Ed and Pat Jillson had 3,000 people visit their Sabattus farm on Maine Maple Sunday in 2019. The annual event scheduled for Sunday has been canceled due to the coronavirus. “We have never canceled before,” said Pat, who has participated in Maine Maple Sunday every spring since 1983. “We come out of the winter owing money,” Ed said. “We won’t be able to make that (money) up.” Daryn Slover/Sun Journal Buy this Photo

Maine Maple Producers Association announced Monday afternoon that all Maine Maple Sunday events should be postponed in an effort to slow the spread of the coronavirus.

The nonprofit organization, which represents half of the state’s 450 maple producers, said they made the decision based on recommendations by the Maine Center for Disease Control and Prevention, and local government officials.

For a majority of farmers and maple producers in Central and Western Maine, Maine Maple Sunday is the busiest day of the year. The maple industry brings $27 million a year into the state, and at least half of that is from selling syrup and other maple products on Maine Maple weekend.

Mary Ann Haxton said she and her partner, Marty Elkin, have been operating A Wrinkle in Thyme Farm in Sumner since 1995 and have participated in Maine Maple Sunday for the “last 10 or 15 years.”

“It’s huge for us,” Haxton said. “This is primetime for us, in the spring, when families come to the farm, see how we raise animals, usually have breakfast with us.”

However, Haxton said she and Elkin are both in their 70s, which places them more at risk of contracting the virus.

“Based on the governor declaring a state of emergency and what the CDC has been recommending, it feels like canceling is the right thing to do,” Haxton said.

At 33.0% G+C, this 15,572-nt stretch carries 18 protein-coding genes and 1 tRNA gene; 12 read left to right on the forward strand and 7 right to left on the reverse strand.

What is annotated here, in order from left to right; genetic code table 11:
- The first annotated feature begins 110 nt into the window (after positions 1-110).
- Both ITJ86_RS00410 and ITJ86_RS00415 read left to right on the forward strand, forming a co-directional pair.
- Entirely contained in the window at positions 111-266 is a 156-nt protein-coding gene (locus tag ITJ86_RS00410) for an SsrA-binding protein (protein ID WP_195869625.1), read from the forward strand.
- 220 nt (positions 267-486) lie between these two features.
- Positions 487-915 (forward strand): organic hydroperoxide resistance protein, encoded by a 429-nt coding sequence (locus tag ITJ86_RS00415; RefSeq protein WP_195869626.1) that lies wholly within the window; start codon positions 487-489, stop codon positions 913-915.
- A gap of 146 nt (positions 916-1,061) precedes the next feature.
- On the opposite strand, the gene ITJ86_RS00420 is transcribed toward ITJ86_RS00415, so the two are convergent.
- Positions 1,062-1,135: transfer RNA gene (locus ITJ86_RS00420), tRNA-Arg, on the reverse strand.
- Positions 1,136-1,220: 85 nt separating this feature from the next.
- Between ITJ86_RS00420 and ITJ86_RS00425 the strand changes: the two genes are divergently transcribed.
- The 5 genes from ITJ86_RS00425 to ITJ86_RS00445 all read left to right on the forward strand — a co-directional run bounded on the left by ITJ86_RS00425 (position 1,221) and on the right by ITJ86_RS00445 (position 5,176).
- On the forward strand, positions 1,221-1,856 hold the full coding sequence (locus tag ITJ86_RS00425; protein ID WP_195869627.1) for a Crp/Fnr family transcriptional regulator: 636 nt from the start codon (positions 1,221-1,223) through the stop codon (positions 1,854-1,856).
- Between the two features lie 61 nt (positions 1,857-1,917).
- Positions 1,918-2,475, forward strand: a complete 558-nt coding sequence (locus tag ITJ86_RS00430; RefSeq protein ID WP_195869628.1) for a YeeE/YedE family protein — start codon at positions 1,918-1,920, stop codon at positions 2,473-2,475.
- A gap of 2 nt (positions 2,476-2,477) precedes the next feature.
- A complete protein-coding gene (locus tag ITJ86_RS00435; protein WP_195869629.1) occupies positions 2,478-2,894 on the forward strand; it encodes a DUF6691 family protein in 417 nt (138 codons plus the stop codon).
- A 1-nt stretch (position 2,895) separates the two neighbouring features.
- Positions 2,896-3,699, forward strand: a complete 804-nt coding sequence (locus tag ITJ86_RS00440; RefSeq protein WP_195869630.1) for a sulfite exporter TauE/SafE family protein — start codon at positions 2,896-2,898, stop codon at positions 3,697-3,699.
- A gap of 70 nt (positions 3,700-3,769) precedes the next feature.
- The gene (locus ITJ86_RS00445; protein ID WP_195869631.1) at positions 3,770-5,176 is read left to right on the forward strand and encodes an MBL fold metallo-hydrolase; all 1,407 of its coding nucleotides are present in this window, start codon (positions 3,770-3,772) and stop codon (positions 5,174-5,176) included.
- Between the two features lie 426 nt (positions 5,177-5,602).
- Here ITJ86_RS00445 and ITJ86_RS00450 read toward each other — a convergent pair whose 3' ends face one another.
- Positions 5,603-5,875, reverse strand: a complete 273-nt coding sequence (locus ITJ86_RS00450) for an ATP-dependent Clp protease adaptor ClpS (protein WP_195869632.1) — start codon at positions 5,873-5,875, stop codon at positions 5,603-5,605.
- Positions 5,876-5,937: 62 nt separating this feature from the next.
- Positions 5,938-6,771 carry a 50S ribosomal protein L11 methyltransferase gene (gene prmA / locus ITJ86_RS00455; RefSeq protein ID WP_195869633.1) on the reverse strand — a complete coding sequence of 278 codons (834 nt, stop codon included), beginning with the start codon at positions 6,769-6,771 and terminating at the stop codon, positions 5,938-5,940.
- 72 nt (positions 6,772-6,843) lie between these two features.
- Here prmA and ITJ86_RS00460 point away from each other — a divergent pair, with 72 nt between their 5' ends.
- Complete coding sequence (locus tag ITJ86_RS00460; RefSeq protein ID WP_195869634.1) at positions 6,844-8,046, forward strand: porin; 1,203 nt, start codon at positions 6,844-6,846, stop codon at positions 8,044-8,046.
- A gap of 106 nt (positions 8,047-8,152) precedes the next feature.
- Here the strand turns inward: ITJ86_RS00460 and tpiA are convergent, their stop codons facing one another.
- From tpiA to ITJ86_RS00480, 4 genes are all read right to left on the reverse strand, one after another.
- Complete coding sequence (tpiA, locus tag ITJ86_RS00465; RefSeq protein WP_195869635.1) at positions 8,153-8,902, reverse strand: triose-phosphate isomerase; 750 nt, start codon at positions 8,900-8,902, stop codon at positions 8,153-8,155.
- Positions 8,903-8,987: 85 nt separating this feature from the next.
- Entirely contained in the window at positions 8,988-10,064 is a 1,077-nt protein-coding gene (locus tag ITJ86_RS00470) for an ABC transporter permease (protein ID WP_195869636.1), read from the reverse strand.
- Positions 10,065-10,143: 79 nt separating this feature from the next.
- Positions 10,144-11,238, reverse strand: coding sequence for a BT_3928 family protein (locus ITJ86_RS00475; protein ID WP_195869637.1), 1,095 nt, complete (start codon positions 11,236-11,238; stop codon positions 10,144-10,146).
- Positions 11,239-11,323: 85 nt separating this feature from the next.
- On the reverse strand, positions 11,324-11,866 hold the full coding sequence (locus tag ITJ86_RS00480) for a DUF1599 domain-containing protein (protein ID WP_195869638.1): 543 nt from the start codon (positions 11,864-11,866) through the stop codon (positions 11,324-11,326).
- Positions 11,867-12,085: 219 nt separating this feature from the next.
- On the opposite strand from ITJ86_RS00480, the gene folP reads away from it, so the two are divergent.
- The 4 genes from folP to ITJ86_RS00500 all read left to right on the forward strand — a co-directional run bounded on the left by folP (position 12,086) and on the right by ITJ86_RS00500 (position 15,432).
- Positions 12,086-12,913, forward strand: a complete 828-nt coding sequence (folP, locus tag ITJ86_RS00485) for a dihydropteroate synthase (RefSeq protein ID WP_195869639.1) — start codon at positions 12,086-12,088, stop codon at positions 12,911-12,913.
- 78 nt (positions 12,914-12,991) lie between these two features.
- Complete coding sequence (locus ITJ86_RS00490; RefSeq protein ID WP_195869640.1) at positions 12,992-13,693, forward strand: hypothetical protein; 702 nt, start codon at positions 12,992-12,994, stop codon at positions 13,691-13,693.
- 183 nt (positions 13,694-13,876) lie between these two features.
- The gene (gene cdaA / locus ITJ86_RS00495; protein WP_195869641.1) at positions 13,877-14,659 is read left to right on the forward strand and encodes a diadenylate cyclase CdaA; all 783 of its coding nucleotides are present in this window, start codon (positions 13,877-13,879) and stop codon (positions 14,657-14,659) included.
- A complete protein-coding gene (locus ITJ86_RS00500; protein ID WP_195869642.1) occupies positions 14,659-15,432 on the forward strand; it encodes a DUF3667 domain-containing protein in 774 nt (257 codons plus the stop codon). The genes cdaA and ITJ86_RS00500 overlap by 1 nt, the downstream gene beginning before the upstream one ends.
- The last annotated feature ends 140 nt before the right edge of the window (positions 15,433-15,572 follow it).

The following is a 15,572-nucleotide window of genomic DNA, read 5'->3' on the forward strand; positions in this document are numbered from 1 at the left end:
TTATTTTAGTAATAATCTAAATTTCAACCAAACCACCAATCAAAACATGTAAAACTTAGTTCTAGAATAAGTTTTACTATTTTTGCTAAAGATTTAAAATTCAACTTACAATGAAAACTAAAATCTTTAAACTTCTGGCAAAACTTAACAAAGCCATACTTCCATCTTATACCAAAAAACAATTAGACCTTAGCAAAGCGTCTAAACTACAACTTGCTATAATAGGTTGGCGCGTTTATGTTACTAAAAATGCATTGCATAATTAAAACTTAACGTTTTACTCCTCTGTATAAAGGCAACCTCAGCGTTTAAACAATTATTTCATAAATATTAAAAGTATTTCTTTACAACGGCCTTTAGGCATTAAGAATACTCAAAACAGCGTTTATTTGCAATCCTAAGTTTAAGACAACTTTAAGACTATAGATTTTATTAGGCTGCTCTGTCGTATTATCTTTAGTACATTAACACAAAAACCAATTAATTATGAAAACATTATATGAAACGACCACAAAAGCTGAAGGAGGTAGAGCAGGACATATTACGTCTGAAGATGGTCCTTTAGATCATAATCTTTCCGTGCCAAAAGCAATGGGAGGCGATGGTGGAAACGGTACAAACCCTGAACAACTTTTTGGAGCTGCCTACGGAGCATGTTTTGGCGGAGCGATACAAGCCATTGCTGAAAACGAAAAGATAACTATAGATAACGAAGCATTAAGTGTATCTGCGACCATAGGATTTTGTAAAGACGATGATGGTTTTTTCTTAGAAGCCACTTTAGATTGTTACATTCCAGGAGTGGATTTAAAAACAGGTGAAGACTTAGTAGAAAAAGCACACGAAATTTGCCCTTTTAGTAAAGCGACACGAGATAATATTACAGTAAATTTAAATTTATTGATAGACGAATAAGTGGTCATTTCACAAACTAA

Patricia Jillson, owner of Jillson’s Farm and Sugarhouse in Sabattus, said a week ago that she was still considering participating in Maine Maple Sunday, but like Haxton, she changed her mind upon hearing that Gov. Janet Mills was declaring a state of emergency.

“We’ve been doing this for 32 years or so, and we were really considering doing it up until last night,” Jillson said, “but there’s going to be too many people, too many hands exchanging money, which makes it too risky.”

For Jillson and many other farm and sugarhouse owners, Maine Maple Sunday represents the busiest day of the year for their businesses.

“We get at least 2,000 people over that weekend, with lines going out the door all day,” Jillson said. “It’s a huge day for us, but I think that’s typical of all of the farms in Maine. This year, though, I don’t think we have an option.”

Up until Monday, Wayne Slattery, owner and operator of Slattery’s Farm and Maple Supply Company, said that he was hoping to still host a pancake breakfast at his farm in West Minot.

“As long as the volunteers who were going to help me don’t drop out, I’m planning to host it,” Slattery said.

However, shortly after, he announced on Facebook that his pancake breakfast would be canceled, though his store would remain open over Maine Maple weekend.

The association said producers who decide to hold their events regardless should take precautions, such as providing hand sanitizer and/or hand-washing stations and not letting staff or volunteers who feel unwell work the events.

Portland Press Herald staff writer Meredith Goad contributed to this report.


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